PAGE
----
Getting schooled

February 21, 2011 11:42 AM

Grade 12 political science classes take note: the fight over budget cuts between District 1 and Education Minister Jody Carr provides some good lessons in politics for just about everyone.

District 1, the sprawling francophone district that takes in schools from Moncton all the way to Saint John and Fredericton, says it can't implement the province's required one-per-cent budget cut this year without affecting classroom learning.

Last December, Carr guaranteed in the Legislature that, "there will be no cuts to classroom learning" in the province and repeated the David Alward government's mantra that there is always one per cent to be found in administrative overhead.

Ernest Thibodeau, the District 1 board chair, said the district is a special case, not because it's francophone (as some have cynically suggested) but because it's the only district of 16 where student enrollment is actually growing.

This is true, and it adds an extra level of complexity to the issue: in just about all the debates about scarce provincial funding, a booming population has not exactly been a factor.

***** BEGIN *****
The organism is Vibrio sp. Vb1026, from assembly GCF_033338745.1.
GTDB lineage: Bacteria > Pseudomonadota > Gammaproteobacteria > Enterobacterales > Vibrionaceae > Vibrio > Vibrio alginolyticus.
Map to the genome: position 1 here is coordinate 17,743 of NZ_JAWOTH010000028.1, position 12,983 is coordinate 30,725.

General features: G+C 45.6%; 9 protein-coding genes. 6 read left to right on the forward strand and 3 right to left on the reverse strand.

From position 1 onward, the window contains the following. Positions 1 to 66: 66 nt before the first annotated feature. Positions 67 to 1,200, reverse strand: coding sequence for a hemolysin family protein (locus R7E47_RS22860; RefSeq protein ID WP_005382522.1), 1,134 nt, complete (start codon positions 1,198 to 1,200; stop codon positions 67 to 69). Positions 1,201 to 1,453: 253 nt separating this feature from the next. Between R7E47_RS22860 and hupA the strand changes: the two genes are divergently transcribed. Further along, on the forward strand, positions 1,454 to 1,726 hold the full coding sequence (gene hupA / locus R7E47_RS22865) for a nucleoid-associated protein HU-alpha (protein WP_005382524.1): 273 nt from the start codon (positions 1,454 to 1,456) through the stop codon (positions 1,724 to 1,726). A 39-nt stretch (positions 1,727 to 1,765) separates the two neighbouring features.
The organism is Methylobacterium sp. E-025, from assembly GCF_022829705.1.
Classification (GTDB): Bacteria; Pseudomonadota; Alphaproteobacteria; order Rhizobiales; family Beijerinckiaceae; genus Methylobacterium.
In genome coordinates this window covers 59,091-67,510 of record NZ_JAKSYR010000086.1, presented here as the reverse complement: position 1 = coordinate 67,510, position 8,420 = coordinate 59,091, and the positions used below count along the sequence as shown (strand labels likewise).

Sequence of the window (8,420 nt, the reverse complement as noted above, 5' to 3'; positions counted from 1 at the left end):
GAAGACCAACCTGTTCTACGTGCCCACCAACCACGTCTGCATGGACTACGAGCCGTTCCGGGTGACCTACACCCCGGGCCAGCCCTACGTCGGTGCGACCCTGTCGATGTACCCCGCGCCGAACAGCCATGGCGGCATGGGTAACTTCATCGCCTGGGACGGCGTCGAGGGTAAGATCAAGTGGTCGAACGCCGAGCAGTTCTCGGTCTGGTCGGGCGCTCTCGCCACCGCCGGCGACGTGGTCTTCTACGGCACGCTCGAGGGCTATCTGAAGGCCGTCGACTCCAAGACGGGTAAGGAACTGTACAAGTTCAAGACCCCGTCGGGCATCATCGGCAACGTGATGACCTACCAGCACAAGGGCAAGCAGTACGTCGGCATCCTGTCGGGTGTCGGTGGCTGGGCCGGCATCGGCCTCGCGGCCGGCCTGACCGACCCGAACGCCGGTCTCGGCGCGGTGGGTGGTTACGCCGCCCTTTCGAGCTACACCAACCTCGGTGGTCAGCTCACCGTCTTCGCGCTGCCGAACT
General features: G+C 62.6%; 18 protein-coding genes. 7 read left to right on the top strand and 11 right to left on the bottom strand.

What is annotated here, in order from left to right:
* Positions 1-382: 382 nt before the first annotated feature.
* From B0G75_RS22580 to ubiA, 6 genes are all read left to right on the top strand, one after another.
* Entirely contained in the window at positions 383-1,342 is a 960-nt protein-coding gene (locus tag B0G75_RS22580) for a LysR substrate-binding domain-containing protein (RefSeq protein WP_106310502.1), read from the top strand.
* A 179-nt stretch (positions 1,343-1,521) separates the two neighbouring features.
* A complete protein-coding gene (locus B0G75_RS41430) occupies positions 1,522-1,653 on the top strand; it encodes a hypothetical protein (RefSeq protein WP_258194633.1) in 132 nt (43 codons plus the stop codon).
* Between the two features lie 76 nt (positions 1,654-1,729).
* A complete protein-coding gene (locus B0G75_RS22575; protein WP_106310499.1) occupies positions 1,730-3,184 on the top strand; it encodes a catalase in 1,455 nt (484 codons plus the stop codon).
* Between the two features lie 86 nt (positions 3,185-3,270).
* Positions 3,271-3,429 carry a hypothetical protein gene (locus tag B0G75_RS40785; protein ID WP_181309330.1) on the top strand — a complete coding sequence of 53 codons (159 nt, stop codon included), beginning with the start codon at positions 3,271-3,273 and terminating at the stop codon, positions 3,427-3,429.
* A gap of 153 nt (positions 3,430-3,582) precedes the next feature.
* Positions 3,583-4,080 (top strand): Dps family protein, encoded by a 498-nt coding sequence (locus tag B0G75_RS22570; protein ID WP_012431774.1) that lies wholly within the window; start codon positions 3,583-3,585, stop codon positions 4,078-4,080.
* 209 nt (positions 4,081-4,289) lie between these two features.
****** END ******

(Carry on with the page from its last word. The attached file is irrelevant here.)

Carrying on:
In District 1, it is -- but the district board ought to acknowledge it has sought this growth, meaning it's a "problem" partly of its own making. Even today, when the board is claiming it can't cope with the cut and with increased enrollment, its web site still displays its TV recruitment ad aimed at mixed English-French couples whose kids have a Charter right to attend school in French.

Nonetheless, more kids are more kids. Thibodeau said last week that the province's own policies on classroom size forced the board to hire new teachers in January as enrollment continued to grow. Yet the Alward Tories refused to fund those new positions, he said. If that's not a classroom impact, it's hard to imagine what is.

This may explain why Carr's rhetoric has shifted from that earlier, unequivocal promise. Now he's saying the cuts will happen with "the least impact on the classroom" possible. Of course, "the least impact" means "some impact." It doesn't mean "no impact."

The Liberals, of course, are delighting in this dispute. But they aren't innocents in this. Thibodeau has recalled their own cuts to school support staff in light of their comments now that schools should be exempt from the one-per-cent edict.

And it will be worth reminding the Liberals, whenever they return to government, that they have endorsed a school district's defiance of provincial policy. Lastly, fewer mixed English-French families may have sent their children to District 1 had the Graham government not made such a mess of French immersion.

There is one hint of a resolution to this impasse: Thibodeau said last week that the district's inability to implement the cut was based on Carr's December criteria of "no cuts to classroom learning." Now that the minister has jettisoned that unrealistic requirement, perhaps the board can comply.
-- Jacques Poitras

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